Simpson, a former Rotarian, is an attorney and vice chair of the House Judiciary A Committee. He and Rep. Jeff Smith were leaders in the tort reform battle in the House.
“Tort reform has been talked about for a long time,” he said, “but Mississippi attracted national attention in just the past few years.”
Simpson described the situation before the Mississippi Legislature finally tackled tort reform. The situation worsened through 2002 and 2003 and by early 2004 there was a medical crisis in the state, especially in the Delta. Major insurance companies quit writing medical malpractice insurance or went broke. “Doctors couldn’t get insurance at any cost.” Some doctors continued to practice by “going naked” – without malpractice insurance. The problem they faced, however, is you can’t practice in a hospital if you don’t have malpractice insurance.
The problem was most acute at first for those in high risk fields – like OBGYN s and neurologists. In bad areas, OB doctors left. “There was nobody there, nowhere to go. It was a crisis situation.” The problem filtered into other medical specialties and the state was at a critical point, Simpson said.
The other problem was that thousands of plaintiffs were coming from out of state because they could get big judgements in some jurisdictions.
“Under the old rules, anyone could come to Mississippi and file suit. Our courts became jammed.” An example of the situation was Jefferson County. “At one time there were more plaintiffs than the entire country population.
“Because of only a few jurisdictions, Mississippi was listed as one of the 10 worst places in the country to get justice,” Simpson said.”The perception, true or not, was terrible. As things continued to worsen, it became evident to everyone that something had to be done.”
The Legislature made some attempts and managed to enact some minor malpractice reform. When Haley Barbour was elected governor, he gave tort reform top priority.
The Legislature made an effort but couldn’t get a vote so Gov. Barbour called them back in special session. “The Senate was always for tort reform, but the House was where the battle had to be fought. It was bitter – it literally tore us apart,” Simpson said. But the House members stuck with it, voting on it a piece at time. The “pieces” passed by close margins, with each piece getting a few more votes. By the time the entire bill was put to vote, the opposition waned and the House passed the final bill by a huge majority.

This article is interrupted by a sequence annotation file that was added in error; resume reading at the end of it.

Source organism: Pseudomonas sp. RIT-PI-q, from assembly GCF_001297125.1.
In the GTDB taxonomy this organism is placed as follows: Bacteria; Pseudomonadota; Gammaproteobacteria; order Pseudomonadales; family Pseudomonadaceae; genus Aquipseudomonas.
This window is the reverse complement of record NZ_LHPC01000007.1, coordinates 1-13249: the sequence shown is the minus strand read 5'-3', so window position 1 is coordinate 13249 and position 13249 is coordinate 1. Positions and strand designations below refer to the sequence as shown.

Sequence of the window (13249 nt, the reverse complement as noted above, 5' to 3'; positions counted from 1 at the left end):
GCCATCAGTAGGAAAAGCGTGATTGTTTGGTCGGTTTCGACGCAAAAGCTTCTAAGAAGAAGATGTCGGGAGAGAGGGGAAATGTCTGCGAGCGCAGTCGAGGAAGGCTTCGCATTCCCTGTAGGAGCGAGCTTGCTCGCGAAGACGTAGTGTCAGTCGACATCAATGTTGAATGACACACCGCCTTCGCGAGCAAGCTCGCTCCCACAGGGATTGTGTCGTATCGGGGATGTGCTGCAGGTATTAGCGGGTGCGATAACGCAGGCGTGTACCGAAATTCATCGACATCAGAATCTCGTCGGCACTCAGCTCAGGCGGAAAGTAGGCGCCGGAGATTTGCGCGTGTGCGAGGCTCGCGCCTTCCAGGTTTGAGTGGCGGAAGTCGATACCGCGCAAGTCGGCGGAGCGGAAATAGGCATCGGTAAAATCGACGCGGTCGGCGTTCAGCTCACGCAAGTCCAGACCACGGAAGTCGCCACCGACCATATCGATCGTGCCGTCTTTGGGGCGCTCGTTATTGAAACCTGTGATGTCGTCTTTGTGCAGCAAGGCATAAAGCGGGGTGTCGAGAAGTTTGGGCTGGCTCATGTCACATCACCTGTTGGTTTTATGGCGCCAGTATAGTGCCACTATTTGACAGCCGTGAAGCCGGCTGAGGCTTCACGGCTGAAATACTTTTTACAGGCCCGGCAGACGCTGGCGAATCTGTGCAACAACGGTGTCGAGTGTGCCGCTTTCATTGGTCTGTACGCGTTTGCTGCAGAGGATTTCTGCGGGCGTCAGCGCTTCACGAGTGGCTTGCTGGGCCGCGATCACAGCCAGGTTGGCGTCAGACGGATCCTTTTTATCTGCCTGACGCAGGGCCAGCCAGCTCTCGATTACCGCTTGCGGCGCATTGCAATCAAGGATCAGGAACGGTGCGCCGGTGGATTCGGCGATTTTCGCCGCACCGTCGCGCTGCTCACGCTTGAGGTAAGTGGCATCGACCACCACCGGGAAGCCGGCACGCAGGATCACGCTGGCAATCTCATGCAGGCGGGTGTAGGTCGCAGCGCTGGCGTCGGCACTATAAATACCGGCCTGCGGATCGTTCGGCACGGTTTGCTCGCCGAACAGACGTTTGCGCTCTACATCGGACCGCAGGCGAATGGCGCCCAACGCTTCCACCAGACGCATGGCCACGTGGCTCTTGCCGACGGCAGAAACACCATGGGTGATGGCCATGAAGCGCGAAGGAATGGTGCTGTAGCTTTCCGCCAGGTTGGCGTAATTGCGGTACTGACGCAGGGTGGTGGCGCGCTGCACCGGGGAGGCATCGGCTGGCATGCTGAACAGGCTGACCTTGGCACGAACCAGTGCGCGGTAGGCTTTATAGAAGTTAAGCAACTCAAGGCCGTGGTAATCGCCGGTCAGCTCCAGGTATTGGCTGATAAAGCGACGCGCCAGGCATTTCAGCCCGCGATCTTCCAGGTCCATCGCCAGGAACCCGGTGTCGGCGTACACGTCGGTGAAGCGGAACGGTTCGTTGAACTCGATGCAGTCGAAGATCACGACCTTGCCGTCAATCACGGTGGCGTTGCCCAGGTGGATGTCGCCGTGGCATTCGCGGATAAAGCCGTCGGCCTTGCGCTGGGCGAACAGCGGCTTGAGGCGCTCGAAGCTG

“I’m an attorney and have had considerable experience in litigation. Jeff Smith and I perhaps were the arguing spokesmen, but the real heavy battles were won by Gary Chism and others who aren’t lawyers. Gary ‘s specialty is negotiation,” Simpson said.
Where are we now? Today, four or five major companies are writing malpractice insurance. With the competition, there has been a significant reduction in cost. We’ve seen a tremendous turnaround in malpractice claims . The U.S. Chamber of Commerce now says Mississippi has enacted one of the most sweeping tort reforms in the country.
As a result, new industries and businesses are coming into the state. Simpson said that when Toyota began its search for a site, they told Gov. Barbour they couldn’t consider Mississippi because of the judicial system and litigation climate. “Today, Toyota is breaking ground near Tupelo – a $3 billion turnaround for Mississippi!”
Today, he said the state has improved the judiciary and changed. We’re working on changing the perception of the judiciary, but it, too will take time. “You can help get the message out that things are better in Mississippi!”
In summary, he said that just like the Coastal recovery from Katrina, “things are much, much better. Today, I have a house, a new suit and, a new 9-month-old son – a Katrina surprise. Yes,” he concluded, “things are MUCH, MUCH better. He responded to a number of questions.
The new law reforms venue. Plaintiffs can longer go outside the venue to seek litigation. Caps have been put on punitive damages. In medical malpractice suits, non-economic damages are capped at $500,000 – there is no cap on actual medical expenses.
While he wasn’t certain about premiums for malpractice insurance, he said one doctor had told him that before tort reform, his insurance premium went from $90,000 to $270,000 for one year with no renewal. “It wasn’t just the cost, however, it was the unavailability!”
What about the new wind pool? Created by the State and funded by charges to insurance companies, the pool “will affect all of you. You’ll see a significant increase in your homeowner premiums,” he predicted.
Simpson was introduced by his fellow legislator Gary Chism.
The resignation of Jim Henry, who is leaving our community, has been approved with regret by the Board.